The Gettysburg Address

9 06 2008

I’ve been reading Doris Kearns-Goodwin’s Team of Rivals and have been totally blown away by the Gettysburg address. It’s clear to me that Lincoln felt very keenly the loss of an estimated 51,000 lives in that battle, and he must have felt overwhelming guilt that the Confederate army escaped, allowing the war to take even more lives. Not to mention the incredible pressure of feeling that the world was watching to see whether this little experiment in democracy could really work.

His speech at the battlefield was, at only 278 words, so eloquent that I cannot help but compare it to the many garbled speeches given by our current president.

So, here it is. He couldn’t have guessed how wrong he would be in saying that “The world will little note, nor long remember what we say here…”.

Four score and seven years ago our fathers brought forth on this continent, a new nation, conceived in Liberty, and dedicated to the proposition that all men are created equal. Now we are engaged in a great civil war, testing whether that nation, or any nation so conceived and so dedicated, can long endure. We are met on a great battle-field of that war. We have come to dedicate a portion of that field, as a final resting place for those who here gave their lives that that nation might live. It is altogether fitting and proper that we should do this.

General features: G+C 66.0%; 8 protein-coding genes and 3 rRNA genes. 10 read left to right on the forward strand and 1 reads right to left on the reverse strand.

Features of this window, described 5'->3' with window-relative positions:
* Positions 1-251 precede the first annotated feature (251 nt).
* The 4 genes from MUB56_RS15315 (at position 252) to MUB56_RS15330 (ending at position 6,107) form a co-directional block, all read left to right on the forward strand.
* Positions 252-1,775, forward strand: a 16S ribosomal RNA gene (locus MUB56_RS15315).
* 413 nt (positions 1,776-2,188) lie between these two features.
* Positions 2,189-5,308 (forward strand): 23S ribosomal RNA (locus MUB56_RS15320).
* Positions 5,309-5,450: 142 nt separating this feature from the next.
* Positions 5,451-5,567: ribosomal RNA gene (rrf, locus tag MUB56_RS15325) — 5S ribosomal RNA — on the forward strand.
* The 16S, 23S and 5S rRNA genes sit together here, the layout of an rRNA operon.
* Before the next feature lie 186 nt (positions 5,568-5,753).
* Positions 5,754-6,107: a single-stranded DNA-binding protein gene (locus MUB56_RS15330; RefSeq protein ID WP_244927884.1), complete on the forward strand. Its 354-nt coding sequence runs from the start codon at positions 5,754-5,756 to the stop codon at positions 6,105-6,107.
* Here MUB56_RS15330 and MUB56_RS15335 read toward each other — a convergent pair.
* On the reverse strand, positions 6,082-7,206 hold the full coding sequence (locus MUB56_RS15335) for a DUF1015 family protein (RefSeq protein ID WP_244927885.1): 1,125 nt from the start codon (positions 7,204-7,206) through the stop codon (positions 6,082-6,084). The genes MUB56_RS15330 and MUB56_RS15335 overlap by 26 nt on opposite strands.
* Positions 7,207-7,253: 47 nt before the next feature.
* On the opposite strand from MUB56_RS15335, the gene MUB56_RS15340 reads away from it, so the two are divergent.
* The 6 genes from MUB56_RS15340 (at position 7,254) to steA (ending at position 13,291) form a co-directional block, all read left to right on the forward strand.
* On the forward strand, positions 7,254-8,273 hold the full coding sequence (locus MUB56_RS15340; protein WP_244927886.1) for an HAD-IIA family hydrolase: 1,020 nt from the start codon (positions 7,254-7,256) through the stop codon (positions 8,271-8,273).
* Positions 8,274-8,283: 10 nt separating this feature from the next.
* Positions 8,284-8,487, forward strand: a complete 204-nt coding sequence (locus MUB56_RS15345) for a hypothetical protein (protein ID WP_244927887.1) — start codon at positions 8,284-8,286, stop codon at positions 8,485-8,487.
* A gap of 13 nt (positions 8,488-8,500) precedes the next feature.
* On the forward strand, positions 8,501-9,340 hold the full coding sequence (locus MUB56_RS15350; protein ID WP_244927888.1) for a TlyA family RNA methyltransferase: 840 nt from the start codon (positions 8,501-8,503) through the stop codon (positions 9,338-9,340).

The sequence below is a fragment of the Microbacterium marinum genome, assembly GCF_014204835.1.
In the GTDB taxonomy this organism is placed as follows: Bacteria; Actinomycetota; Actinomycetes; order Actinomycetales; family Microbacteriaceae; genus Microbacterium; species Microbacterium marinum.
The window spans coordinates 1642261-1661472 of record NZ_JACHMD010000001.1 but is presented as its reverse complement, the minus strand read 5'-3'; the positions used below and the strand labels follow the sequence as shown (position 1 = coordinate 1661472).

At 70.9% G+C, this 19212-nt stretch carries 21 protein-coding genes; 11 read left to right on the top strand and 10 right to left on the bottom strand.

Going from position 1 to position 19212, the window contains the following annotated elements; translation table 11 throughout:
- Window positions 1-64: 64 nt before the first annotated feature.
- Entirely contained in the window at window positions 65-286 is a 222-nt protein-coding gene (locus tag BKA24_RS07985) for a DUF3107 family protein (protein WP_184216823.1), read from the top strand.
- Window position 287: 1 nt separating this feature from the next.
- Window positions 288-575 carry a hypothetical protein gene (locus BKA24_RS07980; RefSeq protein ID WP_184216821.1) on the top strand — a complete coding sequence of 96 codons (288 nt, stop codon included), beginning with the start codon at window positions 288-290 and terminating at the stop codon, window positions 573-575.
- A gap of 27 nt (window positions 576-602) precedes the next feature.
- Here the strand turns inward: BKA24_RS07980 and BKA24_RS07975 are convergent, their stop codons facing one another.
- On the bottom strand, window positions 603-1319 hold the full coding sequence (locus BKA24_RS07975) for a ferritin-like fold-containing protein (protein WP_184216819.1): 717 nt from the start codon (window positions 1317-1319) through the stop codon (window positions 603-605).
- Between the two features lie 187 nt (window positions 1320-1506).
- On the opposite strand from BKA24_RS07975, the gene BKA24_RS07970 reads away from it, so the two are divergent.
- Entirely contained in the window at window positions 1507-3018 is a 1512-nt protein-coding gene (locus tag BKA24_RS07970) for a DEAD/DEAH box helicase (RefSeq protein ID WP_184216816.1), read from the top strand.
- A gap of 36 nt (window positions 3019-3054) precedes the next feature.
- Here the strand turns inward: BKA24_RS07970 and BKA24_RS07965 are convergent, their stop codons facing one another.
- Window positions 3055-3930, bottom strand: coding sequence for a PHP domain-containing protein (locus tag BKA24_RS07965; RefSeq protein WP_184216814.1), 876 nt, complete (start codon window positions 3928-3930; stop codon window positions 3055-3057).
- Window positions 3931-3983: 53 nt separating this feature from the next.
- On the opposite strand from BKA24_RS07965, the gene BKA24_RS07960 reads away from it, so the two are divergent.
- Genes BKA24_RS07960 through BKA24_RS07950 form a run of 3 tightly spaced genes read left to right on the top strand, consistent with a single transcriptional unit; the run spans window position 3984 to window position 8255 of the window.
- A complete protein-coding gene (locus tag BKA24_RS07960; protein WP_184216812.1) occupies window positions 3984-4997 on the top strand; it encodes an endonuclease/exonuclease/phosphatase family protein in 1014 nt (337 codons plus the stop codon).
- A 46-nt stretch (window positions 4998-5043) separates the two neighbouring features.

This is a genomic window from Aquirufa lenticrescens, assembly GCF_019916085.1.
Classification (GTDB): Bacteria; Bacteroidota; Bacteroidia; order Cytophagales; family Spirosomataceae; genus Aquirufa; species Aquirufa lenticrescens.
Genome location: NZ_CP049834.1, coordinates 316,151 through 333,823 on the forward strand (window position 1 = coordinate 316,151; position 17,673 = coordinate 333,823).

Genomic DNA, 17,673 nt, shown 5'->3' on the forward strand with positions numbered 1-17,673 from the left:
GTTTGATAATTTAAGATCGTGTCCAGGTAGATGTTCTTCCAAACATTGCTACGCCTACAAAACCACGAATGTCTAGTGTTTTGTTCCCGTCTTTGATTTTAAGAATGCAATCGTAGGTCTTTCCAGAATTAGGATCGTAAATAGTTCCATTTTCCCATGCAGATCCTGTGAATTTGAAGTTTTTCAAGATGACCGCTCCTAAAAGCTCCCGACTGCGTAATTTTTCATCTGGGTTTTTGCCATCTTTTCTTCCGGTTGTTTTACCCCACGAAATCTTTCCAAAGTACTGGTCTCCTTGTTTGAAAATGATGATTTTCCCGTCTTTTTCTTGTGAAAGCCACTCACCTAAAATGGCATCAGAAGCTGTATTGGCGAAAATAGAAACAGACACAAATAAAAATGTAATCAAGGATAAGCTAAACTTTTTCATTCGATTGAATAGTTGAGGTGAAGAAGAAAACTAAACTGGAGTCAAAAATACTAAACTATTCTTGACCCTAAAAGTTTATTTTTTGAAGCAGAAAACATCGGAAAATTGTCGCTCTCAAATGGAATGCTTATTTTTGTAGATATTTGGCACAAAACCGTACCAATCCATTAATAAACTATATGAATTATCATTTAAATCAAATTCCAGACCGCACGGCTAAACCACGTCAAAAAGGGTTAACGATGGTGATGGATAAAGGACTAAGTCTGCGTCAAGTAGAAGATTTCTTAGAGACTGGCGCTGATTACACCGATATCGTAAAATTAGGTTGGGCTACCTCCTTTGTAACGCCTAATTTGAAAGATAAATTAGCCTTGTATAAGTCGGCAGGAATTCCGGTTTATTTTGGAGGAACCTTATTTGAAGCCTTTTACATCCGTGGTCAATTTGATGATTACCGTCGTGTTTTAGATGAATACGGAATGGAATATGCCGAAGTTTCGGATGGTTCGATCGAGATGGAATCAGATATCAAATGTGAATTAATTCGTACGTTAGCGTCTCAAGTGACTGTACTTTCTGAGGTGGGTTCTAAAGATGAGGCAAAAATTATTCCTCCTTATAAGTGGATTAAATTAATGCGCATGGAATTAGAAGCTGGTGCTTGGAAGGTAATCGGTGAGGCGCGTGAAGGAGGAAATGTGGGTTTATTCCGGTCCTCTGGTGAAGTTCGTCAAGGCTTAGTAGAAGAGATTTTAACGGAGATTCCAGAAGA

But, in a larger sense, we can not dedicate — we can not consecrate — we can not hallow — this ground. The brave men, living and dead, who struggled here, have consecrated it, far above our poor power to add or detract. The world will little note, nor long remember what we say here, but it can never forget what they did here. It is for us the living, rather, to be dedicated here to the unfinished work which they who fought here have thus far so nobly advanced. It is rather for us to be here dedicated to the great task remaining before us — that from these honored dead we take increased devotion to that cause for which they gave the last full measure of devotion — that we here highly resolve that these dead shall not have died in vain — that this nation, under God, shall have a new birth of freedom — and that government of the people, by the people, for the people, shall not perish from the earth.





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